Faith at Altitude

Religion and spirituality in the shadow of Pikes Peak

Thursday, March 22, 2007

A Graceful battle?

The March 25 meeting at Grace Episcopal has apparently been pushed back until after Easter. Here's an update on the situation at Grace that Paul left behind before his vacation...

Leaders for Grace Episcopal Church say they now know more facts surrounding the suspension of the church’s powerful rector.

They’re not telling anyone else what those facts are just yet.

The vestry for Grace sent a letter out to its parishioners March 19, which said that the Episcopal Diocese of Colorado received “written documentation and information” from the dioceses’ year-long investigation of the church and its rector, the Rev. Don Armstrong.

Armstrong was suspended in late December by Bishop Rob O’Neill, head of the diocese, while it investigated him for misapplying church funds.

Jon Wroblewski, senior warden for Grace, declined to discuss the allegations against Armstrong, saying the church is still receiving information. The vestry plans to schedule a parish meeting to discuss the allegations. The meeting probably won’t take place until after Easter.

“When the Diocese is more forthcoming with complete details of its investigation, as once again promised,” the vestry’s letter read, “the Vestry will finally be able to address each allegation presented and seek the truth as to what, if any, misapplication of funds may have occurred.”

According to the letter, the diocese did ask Grace leadership to do certain things, including: not tolerate improper use of trust, designated or restricted funds; to make sure parish compensation and benefits have been properly reported to the Internal Revenue Service; to not allow loans to the church’s officers or directors, “including past or future rectors;” and to seek reimbursement of any money found to be misappropriated.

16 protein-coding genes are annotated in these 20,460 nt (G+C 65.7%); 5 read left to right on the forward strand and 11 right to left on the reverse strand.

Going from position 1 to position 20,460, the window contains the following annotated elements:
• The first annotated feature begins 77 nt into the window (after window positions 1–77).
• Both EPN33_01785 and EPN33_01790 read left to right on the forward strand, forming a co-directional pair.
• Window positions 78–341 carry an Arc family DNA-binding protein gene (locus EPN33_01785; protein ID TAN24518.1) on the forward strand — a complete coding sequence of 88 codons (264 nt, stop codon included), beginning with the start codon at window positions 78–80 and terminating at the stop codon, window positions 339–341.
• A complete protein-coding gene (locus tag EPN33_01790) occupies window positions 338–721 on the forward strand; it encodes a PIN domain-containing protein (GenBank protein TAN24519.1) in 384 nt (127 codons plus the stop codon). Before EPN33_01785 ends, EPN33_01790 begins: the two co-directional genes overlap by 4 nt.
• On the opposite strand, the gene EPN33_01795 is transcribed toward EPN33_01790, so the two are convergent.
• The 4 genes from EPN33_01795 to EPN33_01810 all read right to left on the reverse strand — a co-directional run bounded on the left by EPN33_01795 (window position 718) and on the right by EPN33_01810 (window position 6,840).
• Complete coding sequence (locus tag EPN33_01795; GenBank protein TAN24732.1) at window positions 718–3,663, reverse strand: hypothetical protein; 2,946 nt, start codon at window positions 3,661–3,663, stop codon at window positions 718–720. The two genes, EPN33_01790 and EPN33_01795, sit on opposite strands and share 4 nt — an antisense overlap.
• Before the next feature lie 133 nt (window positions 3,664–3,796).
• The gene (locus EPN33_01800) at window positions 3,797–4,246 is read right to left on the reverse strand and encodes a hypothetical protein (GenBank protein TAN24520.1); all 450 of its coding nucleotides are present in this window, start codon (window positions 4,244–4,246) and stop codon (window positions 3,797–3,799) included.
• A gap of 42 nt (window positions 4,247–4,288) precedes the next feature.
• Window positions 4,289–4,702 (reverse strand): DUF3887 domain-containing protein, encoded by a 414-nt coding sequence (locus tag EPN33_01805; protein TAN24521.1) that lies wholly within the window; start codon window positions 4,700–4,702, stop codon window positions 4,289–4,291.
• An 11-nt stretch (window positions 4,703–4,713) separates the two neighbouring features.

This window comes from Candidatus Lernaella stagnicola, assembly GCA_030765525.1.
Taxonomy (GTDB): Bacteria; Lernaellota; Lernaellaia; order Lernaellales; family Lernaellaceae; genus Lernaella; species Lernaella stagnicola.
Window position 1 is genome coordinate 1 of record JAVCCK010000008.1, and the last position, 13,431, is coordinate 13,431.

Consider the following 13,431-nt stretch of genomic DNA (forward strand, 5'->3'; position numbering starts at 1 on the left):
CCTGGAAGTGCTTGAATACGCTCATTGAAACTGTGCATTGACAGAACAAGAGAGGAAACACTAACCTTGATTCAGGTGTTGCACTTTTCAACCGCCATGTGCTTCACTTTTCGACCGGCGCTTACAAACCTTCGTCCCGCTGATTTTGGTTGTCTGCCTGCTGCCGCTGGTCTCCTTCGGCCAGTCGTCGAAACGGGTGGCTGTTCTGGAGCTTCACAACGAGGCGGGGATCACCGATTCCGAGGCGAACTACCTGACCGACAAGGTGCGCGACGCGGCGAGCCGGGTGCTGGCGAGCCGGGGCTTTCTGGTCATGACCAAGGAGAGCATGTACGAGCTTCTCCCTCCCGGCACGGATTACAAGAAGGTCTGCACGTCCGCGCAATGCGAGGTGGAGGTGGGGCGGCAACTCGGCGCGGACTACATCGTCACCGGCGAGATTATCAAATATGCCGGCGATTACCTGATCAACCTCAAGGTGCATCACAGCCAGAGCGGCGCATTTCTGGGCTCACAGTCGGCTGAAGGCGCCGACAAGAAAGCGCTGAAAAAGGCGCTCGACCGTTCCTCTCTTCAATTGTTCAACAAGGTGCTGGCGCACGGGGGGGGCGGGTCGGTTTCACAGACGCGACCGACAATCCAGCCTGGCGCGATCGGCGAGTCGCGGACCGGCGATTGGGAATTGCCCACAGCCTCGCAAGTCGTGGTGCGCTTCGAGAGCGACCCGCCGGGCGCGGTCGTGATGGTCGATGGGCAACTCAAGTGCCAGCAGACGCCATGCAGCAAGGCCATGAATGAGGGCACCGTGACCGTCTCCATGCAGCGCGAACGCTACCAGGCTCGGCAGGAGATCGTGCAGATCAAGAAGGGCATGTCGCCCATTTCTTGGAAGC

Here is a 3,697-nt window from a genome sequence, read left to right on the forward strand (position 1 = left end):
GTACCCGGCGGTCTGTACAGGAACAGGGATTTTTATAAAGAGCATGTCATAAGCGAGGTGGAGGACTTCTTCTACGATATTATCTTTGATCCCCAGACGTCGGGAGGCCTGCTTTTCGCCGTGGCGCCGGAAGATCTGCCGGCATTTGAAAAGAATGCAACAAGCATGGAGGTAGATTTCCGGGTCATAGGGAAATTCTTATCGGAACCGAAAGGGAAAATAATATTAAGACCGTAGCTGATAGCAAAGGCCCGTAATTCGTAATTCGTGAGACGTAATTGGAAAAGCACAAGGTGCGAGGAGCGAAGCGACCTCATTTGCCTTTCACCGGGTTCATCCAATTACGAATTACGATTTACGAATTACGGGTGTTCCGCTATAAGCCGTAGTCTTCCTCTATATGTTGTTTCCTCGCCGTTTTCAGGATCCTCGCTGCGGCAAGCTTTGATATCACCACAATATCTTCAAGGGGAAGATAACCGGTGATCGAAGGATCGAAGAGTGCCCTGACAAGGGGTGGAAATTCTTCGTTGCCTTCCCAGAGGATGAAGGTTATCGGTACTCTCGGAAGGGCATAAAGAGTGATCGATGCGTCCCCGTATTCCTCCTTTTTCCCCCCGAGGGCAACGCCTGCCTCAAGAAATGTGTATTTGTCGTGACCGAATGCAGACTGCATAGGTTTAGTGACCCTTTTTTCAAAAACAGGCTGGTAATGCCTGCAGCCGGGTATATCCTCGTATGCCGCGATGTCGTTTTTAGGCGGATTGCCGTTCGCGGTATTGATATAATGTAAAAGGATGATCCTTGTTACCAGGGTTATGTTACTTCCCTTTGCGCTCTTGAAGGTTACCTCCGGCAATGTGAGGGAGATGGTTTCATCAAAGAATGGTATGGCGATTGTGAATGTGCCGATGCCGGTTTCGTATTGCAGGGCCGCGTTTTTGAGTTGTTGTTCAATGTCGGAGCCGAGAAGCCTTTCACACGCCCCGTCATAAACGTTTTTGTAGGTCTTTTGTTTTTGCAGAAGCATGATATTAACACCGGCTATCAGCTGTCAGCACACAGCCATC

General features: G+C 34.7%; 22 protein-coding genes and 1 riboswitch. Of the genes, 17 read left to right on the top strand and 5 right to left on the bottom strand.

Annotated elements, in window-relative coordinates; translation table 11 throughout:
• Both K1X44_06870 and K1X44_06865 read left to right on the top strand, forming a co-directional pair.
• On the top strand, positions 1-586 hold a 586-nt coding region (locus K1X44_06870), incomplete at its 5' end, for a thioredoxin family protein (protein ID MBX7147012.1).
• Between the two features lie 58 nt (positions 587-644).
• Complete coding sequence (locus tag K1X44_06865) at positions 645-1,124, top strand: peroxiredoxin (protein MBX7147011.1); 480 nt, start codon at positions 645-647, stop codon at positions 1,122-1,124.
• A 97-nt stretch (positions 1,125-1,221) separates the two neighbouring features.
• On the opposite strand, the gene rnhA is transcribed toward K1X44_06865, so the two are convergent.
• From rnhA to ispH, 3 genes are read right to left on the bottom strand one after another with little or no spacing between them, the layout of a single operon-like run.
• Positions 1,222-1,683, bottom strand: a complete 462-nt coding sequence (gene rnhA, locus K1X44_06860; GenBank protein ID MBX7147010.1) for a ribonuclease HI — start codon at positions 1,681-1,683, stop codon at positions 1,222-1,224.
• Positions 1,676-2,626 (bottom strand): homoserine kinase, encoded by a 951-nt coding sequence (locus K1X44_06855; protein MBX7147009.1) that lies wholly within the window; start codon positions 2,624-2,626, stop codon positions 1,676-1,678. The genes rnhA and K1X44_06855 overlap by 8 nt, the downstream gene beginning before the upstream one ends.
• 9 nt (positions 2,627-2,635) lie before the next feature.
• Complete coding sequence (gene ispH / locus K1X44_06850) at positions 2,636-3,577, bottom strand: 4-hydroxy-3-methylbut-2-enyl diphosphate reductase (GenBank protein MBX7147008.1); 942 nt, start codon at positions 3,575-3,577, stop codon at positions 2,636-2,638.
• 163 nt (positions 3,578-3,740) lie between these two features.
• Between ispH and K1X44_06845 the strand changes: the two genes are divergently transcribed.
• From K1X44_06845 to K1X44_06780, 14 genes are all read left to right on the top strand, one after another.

Grace has agreed to all those terms. Wroblewski says they all under “normal financial stewardship,” and he believes the church is doing all those things anyway.

But he did say the church will re-examine their financial practices and fix anything that needs to be fixed.

“Everything that they said in that portion in the report is reasonable,” Wroblewski said.

Armstrong’s suspension has deeply divided Grace, one of the state’s most prominent Episcopal parishes.

Armstrong has been a vocal and visible critic of the Episcopal Church, a national denomination of around 2.3 million believers, regarding issues of human sexuality. When the Episcopal Church elected an openly gay man as its New Hampshire bishop, Armstrong was one of the denomination’s most vocal opponents.

When Armstrong was suspended, many parishioners rallied to his defense, unsuccessfully petitioning the diocese to lift the suspension and donating to the priest’s legal defense fund — preparations for a looming date in ecclesiastical court.

But other parishioners began wondering where their offerings have been going all these years. Some of them, forming what they call the Grace Concerns Committee, recently wrote a letter to other parishioners, asking them to pressure Grace to be more financially transparent.

“As a group, we’re saying that we’d like to know what’s going on,” said John Hermes, a member of the Grace Concerns Committee. “We’d like to know, (regardless of) whether it works for Don or against Don.”


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